Artist's clever play on perception with giant Barbie and dead fly sculptures

Scottish artist Michael John Hunter, who specialises in sculpture and photography, has released his most ambitious body of work to date, As I grow, as I lose, inspired not least in part by his experience of living with a condition affecting his vision.

Via Creative Boom submission. All images courtesy of the photographer

Via Creative Boom submission. All images courtesy of the photographer

A culmination of five years of self-funded work, Hunter’s series centres around a 20-foot scale sculpture of a child’s doll (which you will recognise as Barbie), made of polystyrene and fibreglass that took six months to create. The sculpture was then photographed in deserted locales using various traditional optics and lenses.

The resulting images challenge our perception. They play with perspective and scale between the doll and its surroundings as much as they evoke feelings of familiarity and unease. When the images are printed, the doll in the photographs is reproduced on a 1:1 scale, causing us to continually accept and reject what we see before us as a faithful depiction of reality.

Hunter, who studied at Edinburgh Art School, and now lives in London, said: "The series is about the loss of imagination we all experience as we grow older – and how confronting that loss opens us up to the understanding that our shared reality is subjective.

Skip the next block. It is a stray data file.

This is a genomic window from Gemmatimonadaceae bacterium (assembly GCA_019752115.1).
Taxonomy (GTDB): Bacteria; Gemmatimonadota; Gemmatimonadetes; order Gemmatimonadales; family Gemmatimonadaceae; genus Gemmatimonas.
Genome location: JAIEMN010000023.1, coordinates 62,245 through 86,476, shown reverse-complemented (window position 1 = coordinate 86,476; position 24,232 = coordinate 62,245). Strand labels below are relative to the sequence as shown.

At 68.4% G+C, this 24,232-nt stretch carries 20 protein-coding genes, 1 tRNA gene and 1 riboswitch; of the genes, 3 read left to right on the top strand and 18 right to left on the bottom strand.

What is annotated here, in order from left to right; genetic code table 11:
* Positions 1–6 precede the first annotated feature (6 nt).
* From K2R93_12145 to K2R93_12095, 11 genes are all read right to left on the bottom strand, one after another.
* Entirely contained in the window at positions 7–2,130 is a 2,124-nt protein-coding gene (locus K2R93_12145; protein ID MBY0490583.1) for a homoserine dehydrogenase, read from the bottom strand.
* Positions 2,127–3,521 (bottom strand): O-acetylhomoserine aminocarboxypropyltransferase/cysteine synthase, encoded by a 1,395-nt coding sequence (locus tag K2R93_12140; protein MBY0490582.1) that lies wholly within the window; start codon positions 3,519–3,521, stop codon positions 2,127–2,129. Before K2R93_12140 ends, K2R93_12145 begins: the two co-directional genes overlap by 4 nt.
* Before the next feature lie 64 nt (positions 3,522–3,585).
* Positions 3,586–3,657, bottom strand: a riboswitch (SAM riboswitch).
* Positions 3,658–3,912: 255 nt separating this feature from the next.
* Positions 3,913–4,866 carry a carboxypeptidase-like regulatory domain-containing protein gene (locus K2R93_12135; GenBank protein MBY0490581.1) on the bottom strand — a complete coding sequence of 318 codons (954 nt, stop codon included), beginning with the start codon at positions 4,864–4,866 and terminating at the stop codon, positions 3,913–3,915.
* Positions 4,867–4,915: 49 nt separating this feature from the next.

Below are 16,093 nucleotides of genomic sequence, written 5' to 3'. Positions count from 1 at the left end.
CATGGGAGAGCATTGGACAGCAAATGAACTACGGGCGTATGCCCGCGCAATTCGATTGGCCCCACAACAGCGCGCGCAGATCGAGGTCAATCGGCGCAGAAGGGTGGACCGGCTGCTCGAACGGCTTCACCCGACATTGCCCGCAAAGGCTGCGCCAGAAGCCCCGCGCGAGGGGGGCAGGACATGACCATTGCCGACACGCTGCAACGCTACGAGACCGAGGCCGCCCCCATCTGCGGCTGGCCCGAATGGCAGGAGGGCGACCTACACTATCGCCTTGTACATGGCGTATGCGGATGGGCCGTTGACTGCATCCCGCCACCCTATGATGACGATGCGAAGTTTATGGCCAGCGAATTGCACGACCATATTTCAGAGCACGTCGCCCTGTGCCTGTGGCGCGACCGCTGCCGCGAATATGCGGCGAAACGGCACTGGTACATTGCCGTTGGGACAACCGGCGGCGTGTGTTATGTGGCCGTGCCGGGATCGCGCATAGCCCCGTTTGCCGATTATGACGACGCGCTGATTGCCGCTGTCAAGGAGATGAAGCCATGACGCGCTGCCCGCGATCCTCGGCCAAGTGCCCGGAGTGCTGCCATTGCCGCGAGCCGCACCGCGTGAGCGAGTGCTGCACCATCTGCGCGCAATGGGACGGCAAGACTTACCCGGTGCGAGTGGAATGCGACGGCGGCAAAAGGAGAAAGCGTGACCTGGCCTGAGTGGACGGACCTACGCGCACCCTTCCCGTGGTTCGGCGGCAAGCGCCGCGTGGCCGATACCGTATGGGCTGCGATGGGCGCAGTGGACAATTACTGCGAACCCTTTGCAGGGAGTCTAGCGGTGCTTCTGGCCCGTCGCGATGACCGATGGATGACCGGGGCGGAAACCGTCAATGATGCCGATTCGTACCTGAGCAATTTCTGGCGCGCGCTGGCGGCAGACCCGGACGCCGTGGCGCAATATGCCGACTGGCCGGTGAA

"Just as children alter their reality with imagination, with this doll as a symbol of childhood, I want to challenge the viewer's ideas of what is real and what is an illusion. I want them to open their minds and be more childlike again."

One of the major personal creative drives for Hunter was a diagnosis of a rare condition called VS Aeropsia, which affects his vision and general visual perception of the world around him. He added: "Having VS Aeropsia is something that really pushed me to make work. Because my own perception was changing all the time, I wanted to challenge an audience into seeing something different.

"I like the fact the people just assume they know what they are looking at. I like that people walk by it. But they always come back once they are informed, which for me it means I’m doing it right."

To find out more about the work of Michael John Hunter, visit


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